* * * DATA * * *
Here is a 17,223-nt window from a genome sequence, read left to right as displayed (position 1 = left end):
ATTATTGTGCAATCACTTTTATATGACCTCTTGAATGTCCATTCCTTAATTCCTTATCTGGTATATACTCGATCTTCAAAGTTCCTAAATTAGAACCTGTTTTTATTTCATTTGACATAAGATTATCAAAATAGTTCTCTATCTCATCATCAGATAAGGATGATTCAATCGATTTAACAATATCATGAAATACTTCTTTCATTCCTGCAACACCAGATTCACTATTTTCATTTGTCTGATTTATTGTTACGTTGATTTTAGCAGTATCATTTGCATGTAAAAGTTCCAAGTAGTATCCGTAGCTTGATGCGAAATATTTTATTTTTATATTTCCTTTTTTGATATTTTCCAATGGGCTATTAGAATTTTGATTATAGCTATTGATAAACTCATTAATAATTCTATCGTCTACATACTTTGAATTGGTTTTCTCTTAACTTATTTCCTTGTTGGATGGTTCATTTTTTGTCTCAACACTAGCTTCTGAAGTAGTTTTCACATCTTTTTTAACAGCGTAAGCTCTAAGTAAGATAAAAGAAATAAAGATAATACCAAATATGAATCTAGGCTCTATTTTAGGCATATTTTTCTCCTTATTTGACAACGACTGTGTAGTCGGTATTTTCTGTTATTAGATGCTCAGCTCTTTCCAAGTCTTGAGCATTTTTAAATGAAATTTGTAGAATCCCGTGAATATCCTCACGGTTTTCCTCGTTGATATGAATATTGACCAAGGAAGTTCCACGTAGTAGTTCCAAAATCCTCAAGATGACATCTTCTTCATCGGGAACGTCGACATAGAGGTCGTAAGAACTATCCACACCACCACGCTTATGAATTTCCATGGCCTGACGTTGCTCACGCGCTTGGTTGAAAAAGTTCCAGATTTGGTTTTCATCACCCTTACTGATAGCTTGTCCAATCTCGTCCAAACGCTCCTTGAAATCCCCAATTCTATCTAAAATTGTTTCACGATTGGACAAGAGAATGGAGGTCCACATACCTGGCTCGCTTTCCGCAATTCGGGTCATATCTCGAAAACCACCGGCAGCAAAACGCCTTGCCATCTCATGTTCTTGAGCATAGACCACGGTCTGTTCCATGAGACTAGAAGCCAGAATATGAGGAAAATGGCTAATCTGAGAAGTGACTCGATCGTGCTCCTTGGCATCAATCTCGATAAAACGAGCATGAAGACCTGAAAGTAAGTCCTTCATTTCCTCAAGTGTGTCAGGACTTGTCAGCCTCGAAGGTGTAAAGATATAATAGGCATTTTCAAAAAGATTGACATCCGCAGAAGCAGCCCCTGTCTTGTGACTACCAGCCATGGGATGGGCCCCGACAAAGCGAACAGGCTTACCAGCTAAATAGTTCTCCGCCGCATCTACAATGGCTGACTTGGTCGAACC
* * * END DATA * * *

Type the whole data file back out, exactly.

Here is a 17,223-nt window from a genome sequence, read left to right as displayed (position 1 = left end):
ATTATTGTGCAATCACTTTTATATGACCTCTTGAATGTCCATTCCTTAATTCCTTATCTGGTATATACTCGATCTTCAAAGTTCCTAAATTAGAACCTGTTTTTATTTCATTTGACATAAGATTATCAAAATAGTTCTCTATCTCATCATCAGATAAGGATGATTCAATCGATTTAACAATATCATGAAATACTTCTTTCATTCCTGCAACACCAGATTCACTATTTTCATTTGTCTGATTTATTGTTACGTTGATTTTAGCAGTATCATTTGCATGTAAAAGTTCCAAGTAGTATCCGTAGCTTGATGCGAAATATTTTATTTTTATATTTCCTTTTTTGATATTTTCCAATGGGCTATTAGAATTTTGATTATAGCTATTGATAAACTCATTAATAATTCTATCGTCTACATACTTTGAATTGGTTTTCTCTTAACTTATTTCCTTGTTGGATGGTTCATTTTTTGTCTCAACACTAGCTTCTGAAGTAGTTTTCACATCTTTTTTAACAGCGTAAGCTCTAAGTAAGATAAAAGAAATAAAGATAATACCAAATATGAATCTAGGCTCTATTTTAGGCATATTTTTCTCCTTATTTGACAACGACTGTGTAGTCGGTATTTTCTGTTATTAGATGCTCAGCTCTTTCCAAGTCTTGAGCATTTTTAAATGAAATTTGTAGAATCCCGTGAATATCCTCACGGTTTTCCTCGTTGATATGAATATTGACCAAGGAAGTTCCACGTAGTAGTTCCAAAATCCTCAAGATGACATCTTCTTCATCGGGAACGTCGACATAGAGGTCGTAAGAACTATCCACACCACCACGCTTATGAATTTCCATGGCCTGACGTTGCTCACGCGCTTGGTTGAAAAAGTTCCAGATTTGGTTTTCATCACCCTTACTGATAGCTTGTCCAATCTCGTCCAAACGCTCCTTGAAATCCCCAATTCTATCTAAAATTGTTTCACGATTGGACAAGAGAATGGAGGTCCACATACCTGGCTCGCTTTCCGCAATTCGGGTCATATCTCGAAAACCACCGGCAGCAAAACGCCTTGCCATCTCATGTTCTTGAGCATAGACCACGGTCTGTTCCATGAGACTAGAAGCCAGAATATGAGGAAAATGGCTAATCTGAGAAGTGACTCGATCGTGCTCCTTGGCATCAATCTCGATAAAACGAGCATGAAGACCTGAAAGTAAGTCCTTCATTTCCTCAAGTGTGTCAGGACTTGTCAGCCTCGAAGGTGTAAAGATATAATAGGCATTTTCAAAAAGATTGACATCCGCAGAAGCAGCCCCTGTCTTGTGACTACCAGCCATGGGATGGGCCCCGACAAAGCGAACAGGCTTACCAGCTAAATAGTTCTCCGCCGCATCTACAATGGCTGACTTGGTCGAACC